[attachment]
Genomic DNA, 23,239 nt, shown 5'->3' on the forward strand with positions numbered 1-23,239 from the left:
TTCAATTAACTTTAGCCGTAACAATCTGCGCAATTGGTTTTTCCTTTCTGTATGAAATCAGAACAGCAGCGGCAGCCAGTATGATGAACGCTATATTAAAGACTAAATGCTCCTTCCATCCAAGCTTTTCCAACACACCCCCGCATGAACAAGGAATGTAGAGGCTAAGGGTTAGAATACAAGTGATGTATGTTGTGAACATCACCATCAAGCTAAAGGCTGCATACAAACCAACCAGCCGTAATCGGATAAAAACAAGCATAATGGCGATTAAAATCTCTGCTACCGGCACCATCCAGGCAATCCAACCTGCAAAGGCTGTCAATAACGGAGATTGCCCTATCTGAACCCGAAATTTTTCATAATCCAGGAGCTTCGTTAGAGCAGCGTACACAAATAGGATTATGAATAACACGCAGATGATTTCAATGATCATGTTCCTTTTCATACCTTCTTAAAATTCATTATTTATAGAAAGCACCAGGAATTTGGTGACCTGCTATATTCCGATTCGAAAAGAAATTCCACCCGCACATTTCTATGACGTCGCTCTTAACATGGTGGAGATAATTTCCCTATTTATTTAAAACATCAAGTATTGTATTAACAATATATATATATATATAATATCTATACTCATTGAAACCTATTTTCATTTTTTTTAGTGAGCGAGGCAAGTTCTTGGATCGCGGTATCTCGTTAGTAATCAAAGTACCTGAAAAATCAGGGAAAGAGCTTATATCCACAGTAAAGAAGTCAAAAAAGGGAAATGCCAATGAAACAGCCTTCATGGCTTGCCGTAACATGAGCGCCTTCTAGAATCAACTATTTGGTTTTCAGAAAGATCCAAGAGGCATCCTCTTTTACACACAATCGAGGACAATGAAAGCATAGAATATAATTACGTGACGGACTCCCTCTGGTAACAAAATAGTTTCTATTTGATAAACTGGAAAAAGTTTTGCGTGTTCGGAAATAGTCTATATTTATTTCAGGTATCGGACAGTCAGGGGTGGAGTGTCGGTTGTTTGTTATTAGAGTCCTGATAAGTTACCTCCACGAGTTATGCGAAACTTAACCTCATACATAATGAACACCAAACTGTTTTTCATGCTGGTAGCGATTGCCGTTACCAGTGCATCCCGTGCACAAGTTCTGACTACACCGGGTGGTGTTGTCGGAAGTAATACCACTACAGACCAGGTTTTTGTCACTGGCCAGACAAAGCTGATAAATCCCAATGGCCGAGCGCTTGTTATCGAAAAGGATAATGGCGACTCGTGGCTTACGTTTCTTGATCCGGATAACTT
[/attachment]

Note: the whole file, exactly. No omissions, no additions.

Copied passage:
Genomic DNA, 23,239 nt, shown 5'->3' on the forward strand with positions numbered 1-23,239 from the left:
TTCAATTAACTTTAGCCGTAACAATCTGCGCAATTGGTTTTTCCTTTCTGTATGAAATCAGAACAGCAGCGGCAGCCAGTATGATGAACGCTATATTAAAGACTAAATGCTCCTTCCATCCAAGCTTTTCCAACACACCCCCGCATGAACAAGGAATGTAGAGGCTAAGGGTTAGAATACAAGTGATGTATGTTGTGAACATCACCATCAAGCTAAAGGCTGCATACAAACCAACCAGCCGTAATCGGATAAAAACAAGCATAATGGCGATTAAAATCTCTGCTACCGGCACCATCCAGGCAATCCAACCTGCAAAGGCTGTCAATAACGGAGATTGCCCTATCTGAACCCGAAATTTTTCATAATCCAGGAGCTTCGTTAGAGCAGCGTACACAAATAGGATTATGAATAACACGCAGATGATTTCAATGATCATGTTCCTTTTCATACCTTCTTAAAATTCATTATTTATAGAAAGCACCAGGAATTTGGTGACCTGCTATATTCCGATTCGAAAAGAAATTCCACCCGCACATTTCTATGACGTCGCTCTTAACATGGTGGAGATAATTTCCCTATTTATTTAAAACATCAAGTATTGTATTAACAATATATATATATATATAATATCTATACTCATTGAAACCTATTTTCATTTTTTTTAGTGAGCGAGGCAAGTTCTTGGATCGCGGTATCTCGTTAGTAATCAAAGTACCTGAAAAATCAGGGAAAGAGCTTATATCCACAGTAAAGAAGTCAAAAAAGGGAAATGCCAATGAAACAGCCTTCATGGCTTGCCGTAACATGAGCGCCTTCTAGAATCAACTATTTGGTTTTCAGAAAGATCCAAGAGGCATCCTCTTTTACACACAATCGAGGACAATGAAAGCATAGAATATAATTACGTGACGGACTCCCTCTGGTAACAAAATAGTTTCTATTTGATAAACTGGAAAAAGTTTTGCGTGTTCGGAAATAGTCTATATTTATTTCAGGTATCGGACAGTCAGGGGTGGAGTGTCGGTTGTTTGTTATTAGAGTCCTGATAAGTTACCTCCACGAGTTATGCGAAACTTAACCTCATACATAATGAACACCAAACTGTTTTTCATGCTGGTAGCGATTGCCGTTACCAGTGCATCCCGTGCACAAGTTCTGACTACACCGGGTGGTGTTGTCGGAAGTAATACCACTACAGACCAGGTTTTTGTCACTGGCCAGACAAAGCTGATAAATCCCAATGGCCGAGCGCTTGTTATCGAAAAGGATAATGGCGACTCGTGGCTTACGTTTCTTGATCCGGATAACTT